Capture elderly memories

One of my greatest regrets is that I didn’t ask my father to record his life before he died.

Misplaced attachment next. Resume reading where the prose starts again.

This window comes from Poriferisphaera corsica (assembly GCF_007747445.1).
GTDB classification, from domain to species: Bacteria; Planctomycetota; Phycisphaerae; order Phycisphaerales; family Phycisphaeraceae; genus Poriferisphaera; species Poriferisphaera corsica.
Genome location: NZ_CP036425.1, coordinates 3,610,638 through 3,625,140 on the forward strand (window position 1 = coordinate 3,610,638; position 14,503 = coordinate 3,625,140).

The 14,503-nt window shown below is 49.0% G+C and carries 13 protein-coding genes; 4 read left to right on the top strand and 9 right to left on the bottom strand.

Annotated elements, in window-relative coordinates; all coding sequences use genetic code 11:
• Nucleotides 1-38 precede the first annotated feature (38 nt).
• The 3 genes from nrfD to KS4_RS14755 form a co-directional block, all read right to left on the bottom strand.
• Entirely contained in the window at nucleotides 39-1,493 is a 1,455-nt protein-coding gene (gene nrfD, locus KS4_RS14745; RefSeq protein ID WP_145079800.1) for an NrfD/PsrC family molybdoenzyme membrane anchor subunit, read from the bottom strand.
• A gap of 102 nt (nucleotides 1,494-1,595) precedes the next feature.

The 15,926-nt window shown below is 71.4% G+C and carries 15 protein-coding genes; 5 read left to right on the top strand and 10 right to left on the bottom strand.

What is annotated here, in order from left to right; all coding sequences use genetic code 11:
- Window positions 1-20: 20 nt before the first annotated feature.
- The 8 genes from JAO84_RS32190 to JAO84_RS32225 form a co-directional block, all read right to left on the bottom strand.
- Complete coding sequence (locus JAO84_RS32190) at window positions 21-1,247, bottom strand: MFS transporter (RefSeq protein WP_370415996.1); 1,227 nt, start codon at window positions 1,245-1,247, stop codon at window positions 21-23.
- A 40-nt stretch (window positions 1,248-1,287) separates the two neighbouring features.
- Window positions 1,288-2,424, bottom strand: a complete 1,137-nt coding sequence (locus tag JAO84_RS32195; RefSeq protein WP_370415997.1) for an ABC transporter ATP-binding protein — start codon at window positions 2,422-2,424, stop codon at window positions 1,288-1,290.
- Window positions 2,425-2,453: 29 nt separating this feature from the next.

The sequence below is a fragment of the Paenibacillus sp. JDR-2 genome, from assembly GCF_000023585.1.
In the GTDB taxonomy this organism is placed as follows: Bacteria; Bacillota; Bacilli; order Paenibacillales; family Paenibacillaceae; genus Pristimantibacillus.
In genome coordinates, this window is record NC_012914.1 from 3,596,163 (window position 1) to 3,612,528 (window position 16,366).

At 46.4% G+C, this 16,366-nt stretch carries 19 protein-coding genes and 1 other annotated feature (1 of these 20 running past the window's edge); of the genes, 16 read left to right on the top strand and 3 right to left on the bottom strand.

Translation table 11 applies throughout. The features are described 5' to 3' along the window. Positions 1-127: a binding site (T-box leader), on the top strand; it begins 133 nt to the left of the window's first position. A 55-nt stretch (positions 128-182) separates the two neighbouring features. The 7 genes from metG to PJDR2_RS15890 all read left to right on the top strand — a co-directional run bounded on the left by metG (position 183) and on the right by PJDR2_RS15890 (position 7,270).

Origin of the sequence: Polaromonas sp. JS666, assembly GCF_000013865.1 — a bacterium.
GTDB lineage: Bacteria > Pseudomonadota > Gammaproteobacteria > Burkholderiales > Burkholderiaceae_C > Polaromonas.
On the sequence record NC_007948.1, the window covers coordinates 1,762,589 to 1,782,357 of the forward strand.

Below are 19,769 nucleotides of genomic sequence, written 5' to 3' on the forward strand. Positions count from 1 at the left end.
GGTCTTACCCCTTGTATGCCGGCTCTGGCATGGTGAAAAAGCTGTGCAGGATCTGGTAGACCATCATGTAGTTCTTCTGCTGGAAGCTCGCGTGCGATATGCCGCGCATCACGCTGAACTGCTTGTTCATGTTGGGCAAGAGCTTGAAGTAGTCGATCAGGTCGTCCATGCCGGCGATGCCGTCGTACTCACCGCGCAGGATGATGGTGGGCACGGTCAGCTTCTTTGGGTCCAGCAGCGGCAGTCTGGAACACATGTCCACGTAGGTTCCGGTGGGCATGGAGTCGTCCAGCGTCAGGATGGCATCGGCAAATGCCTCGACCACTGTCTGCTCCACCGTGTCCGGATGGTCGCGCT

Unfortunately, aged 80, dementia began its slow, destructive assault on his mind and body and he deteriorated for almost seven years before he died. By then, it was too late to ask him to tell me about his life and I should have tried to get him to talk about it a long time before. So why didn’t I? Maybe it was the fear of pointing out his own mortality. Is it right to ask your parent to record their life whilst they are still fit and well? I should have overcome my scruples. My father died when my children were seven and five and certainly my younger one has no memories of him at all. My nephews were even younger. Yet he could have told them so much. Born of an immigrant family in the middle of the first world war, my father slept on a factory floor as a child. Bright and very hardworking, he made it grammar school and then graduated in the 1930’s in Pharmacy from Manchester University. Realising that he was never going to make money from grinding powders with pestle and mortar,however, he set up and ran a very successful nationwide clothing chain with his brothers. He travelled by air to Hong Kong twice a year in the 1960s, when it took between 24-36 hours each way. Aside from being a shrewd businessman, he was quite a ladies man, before marrying late at  the age of 45, when he finally settled down. A devoted father and husband, he had so many stories to tell and I wish I’d asked him to tell them. More than anything, I wish he could see my boys now and I wish they could see him, or hear him talking as I used to do. So I would urge you to record your parents on your camcorder or phone, ask them to chat on a dictaphone, or ask someone else to interview them and make a film, or record them. Then you will always have them with you and you can share them with future generations. Don’t wait until it’s too late. You’ll always regret it.

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